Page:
And it’s not just curtains keeping Little and Fox customers warm — there’s also the slippers. “We love our slippers and the whole concept. Two Hawke’s Bay businesses came together “on a unique and creative level” last year with the same values of environmental sustainability and quality of the product, Asha says. “Gavin from Classic Sheepskins approached me with the idea of collaborating. It took off. We use our high-end designer offcuts to make incredibly stylish, and warm, slippers. Every pair is completely unique and you get to have a little Designer’s Guild, House of Hackney, Zoffany or William Morris in your life.” Asha says it’s hard to keep up with demand. “As soon as we make them, they sell out. It’s brilliant. I have a new collection ready to go as soon as we get out of Lockdown 4.” 
All Little and Fox our products are available online, including new New Zealand-made furniture suppliers Profile and Monteaux, scrunchies, eye masks and cushions, which are all made in the Ahuriri warehouse.
“We offer free shipping on any products purchased via the website during lockdown level 4. This has really helped sell some of our larger products. We can ship all over the country.”
Asha sees the future of the business becoming more web-based, with people having more confidence to order online. “Even after this crisis is over, we get the feeling that people’s shopping habits will have changed and they will be used to shopping online. We have created online ‘How to's' — how to measure your own curtains and blinds, get online quotes for window treatments, cushions squabs and upholstery.” There will be a free pick up and delivery service for all products. Customers can order made goods, book in upholstery jobs and they will be delivered in a contactless, safe way.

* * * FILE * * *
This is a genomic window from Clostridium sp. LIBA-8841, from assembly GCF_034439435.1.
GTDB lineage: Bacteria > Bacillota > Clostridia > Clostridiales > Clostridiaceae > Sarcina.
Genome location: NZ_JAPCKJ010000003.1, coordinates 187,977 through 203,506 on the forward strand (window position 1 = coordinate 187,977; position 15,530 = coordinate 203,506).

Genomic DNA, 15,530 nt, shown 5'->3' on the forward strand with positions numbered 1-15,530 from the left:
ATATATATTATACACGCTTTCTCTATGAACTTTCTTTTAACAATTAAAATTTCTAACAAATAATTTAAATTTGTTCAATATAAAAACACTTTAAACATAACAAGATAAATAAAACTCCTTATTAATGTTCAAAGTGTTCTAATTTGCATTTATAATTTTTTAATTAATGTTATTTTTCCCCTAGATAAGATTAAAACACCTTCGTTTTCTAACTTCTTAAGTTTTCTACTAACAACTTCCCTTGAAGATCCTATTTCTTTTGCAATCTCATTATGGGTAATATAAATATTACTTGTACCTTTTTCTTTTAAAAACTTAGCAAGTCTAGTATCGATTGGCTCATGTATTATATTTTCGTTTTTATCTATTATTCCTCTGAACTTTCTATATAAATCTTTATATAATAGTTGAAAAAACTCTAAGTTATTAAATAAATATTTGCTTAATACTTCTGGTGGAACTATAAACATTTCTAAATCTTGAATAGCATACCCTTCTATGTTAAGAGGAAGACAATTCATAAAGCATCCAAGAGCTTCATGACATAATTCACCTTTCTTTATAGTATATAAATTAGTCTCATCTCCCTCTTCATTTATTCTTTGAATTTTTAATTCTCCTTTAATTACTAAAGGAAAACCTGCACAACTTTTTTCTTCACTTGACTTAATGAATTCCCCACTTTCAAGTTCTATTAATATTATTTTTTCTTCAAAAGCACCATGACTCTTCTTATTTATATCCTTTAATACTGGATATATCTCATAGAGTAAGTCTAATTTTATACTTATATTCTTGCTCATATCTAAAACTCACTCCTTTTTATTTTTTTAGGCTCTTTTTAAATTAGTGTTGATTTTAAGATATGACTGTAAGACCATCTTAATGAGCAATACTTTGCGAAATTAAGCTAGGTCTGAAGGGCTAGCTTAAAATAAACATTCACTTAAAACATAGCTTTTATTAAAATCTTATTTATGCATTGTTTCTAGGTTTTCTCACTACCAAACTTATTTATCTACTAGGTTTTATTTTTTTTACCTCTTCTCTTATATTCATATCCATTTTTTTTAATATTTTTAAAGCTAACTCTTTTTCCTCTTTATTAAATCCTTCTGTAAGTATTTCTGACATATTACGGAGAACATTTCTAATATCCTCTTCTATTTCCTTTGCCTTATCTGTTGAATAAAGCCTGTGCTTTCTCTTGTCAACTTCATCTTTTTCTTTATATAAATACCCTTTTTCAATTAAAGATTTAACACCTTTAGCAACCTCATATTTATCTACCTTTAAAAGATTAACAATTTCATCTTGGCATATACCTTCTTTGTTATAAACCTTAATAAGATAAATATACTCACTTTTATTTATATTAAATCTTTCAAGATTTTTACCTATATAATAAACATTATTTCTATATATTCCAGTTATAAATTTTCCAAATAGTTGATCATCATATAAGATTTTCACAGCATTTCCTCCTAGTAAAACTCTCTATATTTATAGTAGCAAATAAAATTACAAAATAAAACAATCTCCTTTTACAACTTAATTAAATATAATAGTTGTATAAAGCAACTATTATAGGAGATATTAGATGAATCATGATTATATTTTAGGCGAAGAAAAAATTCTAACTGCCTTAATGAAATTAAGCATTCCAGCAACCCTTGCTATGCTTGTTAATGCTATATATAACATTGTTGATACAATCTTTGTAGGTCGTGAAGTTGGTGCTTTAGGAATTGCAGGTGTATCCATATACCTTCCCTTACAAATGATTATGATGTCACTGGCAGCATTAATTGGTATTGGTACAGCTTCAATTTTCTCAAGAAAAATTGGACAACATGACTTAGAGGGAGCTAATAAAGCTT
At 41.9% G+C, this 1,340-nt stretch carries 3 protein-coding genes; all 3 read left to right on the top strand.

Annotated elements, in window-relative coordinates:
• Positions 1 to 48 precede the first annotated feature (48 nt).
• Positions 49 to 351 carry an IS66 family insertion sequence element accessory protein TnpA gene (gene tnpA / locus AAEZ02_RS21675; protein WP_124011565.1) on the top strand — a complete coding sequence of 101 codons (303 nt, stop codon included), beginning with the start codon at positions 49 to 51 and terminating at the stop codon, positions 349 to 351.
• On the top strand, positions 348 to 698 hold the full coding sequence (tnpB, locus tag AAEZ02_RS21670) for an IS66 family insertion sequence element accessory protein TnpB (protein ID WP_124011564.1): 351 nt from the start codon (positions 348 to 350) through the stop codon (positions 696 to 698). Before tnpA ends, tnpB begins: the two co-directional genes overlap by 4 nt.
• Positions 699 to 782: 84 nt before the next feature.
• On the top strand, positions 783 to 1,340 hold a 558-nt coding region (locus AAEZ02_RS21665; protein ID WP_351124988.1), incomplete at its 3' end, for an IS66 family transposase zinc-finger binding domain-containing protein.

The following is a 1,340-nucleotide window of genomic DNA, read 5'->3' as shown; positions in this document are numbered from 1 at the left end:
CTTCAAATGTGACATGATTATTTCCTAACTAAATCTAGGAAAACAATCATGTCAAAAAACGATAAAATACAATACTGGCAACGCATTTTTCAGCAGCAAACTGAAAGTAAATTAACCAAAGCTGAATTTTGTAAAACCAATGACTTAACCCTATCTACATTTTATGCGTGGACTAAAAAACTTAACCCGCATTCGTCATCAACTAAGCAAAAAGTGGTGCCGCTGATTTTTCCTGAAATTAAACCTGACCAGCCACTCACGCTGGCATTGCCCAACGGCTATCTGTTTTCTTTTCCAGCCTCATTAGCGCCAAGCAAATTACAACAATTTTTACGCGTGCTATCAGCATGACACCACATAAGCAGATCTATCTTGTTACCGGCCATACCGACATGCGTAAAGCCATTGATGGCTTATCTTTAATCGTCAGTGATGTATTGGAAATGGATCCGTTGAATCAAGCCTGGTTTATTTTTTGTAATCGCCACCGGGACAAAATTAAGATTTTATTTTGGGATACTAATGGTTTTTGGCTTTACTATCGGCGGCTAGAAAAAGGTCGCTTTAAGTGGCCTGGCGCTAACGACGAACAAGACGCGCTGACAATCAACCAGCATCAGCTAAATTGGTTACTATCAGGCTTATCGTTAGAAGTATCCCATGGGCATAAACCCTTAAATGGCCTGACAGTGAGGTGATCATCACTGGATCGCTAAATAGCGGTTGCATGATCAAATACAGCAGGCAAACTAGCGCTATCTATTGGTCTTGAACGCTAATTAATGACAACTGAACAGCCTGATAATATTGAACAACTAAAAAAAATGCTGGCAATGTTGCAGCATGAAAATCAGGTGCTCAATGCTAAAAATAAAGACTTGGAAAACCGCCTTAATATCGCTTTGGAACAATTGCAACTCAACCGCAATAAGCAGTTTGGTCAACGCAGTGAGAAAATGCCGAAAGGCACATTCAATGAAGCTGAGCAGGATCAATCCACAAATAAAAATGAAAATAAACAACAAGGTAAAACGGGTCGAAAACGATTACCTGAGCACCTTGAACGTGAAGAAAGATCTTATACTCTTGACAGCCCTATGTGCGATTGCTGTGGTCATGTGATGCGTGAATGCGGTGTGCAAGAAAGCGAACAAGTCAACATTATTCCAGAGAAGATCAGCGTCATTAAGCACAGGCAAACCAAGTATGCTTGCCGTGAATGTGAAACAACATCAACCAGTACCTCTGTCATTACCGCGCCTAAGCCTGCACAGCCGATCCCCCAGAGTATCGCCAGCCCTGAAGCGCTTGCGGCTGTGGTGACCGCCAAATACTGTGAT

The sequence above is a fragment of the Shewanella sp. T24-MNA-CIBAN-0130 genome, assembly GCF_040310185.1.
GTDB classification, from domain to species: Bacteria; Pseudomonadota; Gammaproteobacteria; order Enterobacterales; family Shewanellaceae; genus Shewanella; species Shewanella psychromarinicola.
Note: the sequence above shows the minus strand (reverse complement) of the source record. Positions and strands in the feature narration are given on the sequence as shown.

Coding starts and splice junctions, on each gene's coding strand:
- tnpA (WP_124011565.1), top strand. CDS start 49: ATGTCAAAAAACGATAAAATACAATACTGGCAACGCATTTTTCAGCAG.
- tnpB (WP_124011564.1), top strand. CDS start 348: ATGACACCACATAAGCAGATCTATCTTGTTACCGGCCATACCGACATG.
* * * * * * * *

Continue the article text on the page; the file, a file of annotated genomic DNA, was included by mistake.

“It’s not only about keeping the staff safe but also ensuring our customers feel safe to work with us.” She says their lampshade classes have always been popular so plans are underway to sell "make your own" kits and have virtual classes via zoom. “It’s quite exciting because it means you don’t need to be in Hawke’s Bay to join and we can increase our offering of classes.”
Asha says since lockdown level 4 their manufacturing business, curtain making, upholstery and soft furnishing has had to stop completely.
“It's been quite stressful and emotional having to make changes to our business, both for revenue and to ensure we keep our staff and customers safe. I really don’t think we will see the true impact — economically or mentally — of this pandemic for months to come. The upside, when I look at the situation day by day, I am spending so much more time with my beautiful family and that’s been incredibly rewarding — we are stronger for it.”
Although Asha describes herself as a worrier, she says because the situation is so big and out of her hands, she has managed to maintain a level of calm.
“It’s bigger than me and the outcome is out of my hands. The lockdown for all of us has allowed the time and space to reflect and reasess what’s truly important. I’ve definitely got some new ideas and goals of where I would like to see Little and Fox head in the future — connection with community and family being a key aspect. Watch this space.”